Yorke Peninsula agronomist Stefan Schmitt is the first to admit he faced a daunting task starting two new discussion groups for the GRDC Southern Pulse Extension project on the opposite side of the Spencer Gulf.
But with the support of his employers, Ag Consulting Co directors Bill and Jeanette Long, Stefan took on the challenge and learned a lot in the process about himself, farmers and farming on the Eyre Peninsula.
He started by talking to a few contacts in the Cleve and Lock districts, followed by “postal drops, a lot of emailing and cold calling”. Agronomists Marty Lovegrove, of Landmark Cleve, and Daniel ‘Gino’ Bowey, of Crop Smart at Lock, were a great help in establishing the groups as well as providing valuable specialist local agronomic knowledge.
“Eventually I was able to put a group together and I’ve had good attendance at all my pulse check meetings, even in the light of Cleve going through drought,” Stefan says. “So, it’s gone from daunting to being reasonably successful.”
Stefan recalls the first few meetings were intimidating, and attributes that to his lack of experience.
“(Later) we were fortunate to have Jeanette Long run some facilitation training through the project on behalf of Birchip Cropping Group,” he says. “That was invaluable. We learned about personality types and how to cater for them during a meeting to ensure that they stay engaged, as well as the process behind running a successful meeting.”
One of the most important things Stefan learned from Jeanette was to encourage people to speak up early on by asking each of them to share what they’d recently been doing on the farm.
“If you don’t get someone to talk in the first few minutes they might not talk for the rest of the meeting,” he says. “It’s critical to get a bit of discussion at the start of the meeting so it flowed. It also helps to give ownership to the group, asking them what they want to do and what direction they want to take.”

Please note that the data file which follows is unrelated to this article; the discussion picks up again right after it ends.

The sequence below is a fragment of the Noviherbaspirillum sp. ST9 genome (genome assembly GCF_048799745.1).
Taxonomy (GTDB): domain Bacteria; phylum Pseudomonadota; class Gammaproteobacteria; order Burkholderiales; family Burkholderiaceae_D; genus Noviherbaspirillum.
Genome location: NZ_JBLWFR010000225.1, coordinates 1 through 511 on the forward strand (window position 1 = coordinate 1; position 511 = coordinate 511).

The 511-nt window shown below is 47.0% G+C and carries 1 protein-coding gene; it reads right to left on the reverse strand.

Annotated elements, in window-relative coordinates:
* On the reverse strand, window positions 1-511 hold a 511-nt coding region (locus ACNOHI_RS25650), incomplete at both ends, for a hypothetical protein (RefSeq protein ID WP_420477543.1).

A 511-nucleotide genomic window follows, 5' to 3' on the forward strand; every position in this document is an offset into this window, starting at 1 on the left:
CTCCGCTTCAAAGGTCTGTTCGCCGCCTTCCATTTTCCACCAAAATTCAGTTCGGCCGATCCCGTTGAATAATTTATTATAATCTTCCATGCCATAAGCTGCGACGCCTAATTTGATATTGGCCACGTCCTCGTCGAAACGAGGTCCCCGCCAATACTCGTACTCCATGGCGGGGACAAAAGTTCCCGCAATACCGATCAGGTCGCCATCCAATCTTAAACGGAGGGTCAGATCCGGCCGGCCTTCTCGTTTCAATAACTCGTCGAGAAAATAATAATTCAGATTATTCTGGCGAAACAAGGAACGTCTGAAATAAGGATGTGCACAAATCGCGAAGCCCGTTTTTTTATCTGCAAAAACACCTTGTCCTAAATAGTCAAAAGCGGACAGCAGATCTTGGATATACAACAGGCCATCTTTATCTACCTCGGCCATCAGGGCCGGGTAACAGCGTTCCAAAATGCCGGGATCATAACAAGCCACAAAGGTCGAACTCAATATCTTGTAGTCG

Now in his seventh year as an agronomist, Stefan became interested in working in agriculture at a young age. He grew up on the family farm near Port Broughton, on northern Yorke Peninsula, which is now run by his father David and brother Joseph.
Having completing degrees in Agricultural Science and Commerce at the University of Adelaide, Stefan is now based at Port Broughton and focused on gaining greater expertise in agronomy, research trial work and facilitation.
Stefan says pulses had made Yorke Peninsula farmers “a huge amount of money” during the boom years of the past decade, when lentils were priced at up to $1200/tonne two years in a row and chickpeas fetched up to $1400/t.
The aim of establishing the groups at Cleve and Lock was to improve farmers’ knowledge and confidence in growing and experimenting with these highly profitable crops.
“When these discussion groups were starting, we were coming off the back of a big lentil price year so there was a lot of enthusiasm on the Eyre Peninsula to get into lentils,” he says. “Then as soon as it started, the prices dropped away to $500 to $600/t.”
Nonetheless, Stefan is confident future global demand for pulses, as an alternative protein to meat, will continue to increase and so will prices.
An added attraction for Eyre Peninsula pasture and vetch growers has been the release of three imidazolinone-tolerant lentil varieties: PBA Herald XT in 2011, PBA Hurricane XT in 2013 and PBA Hallmark XT in 2019.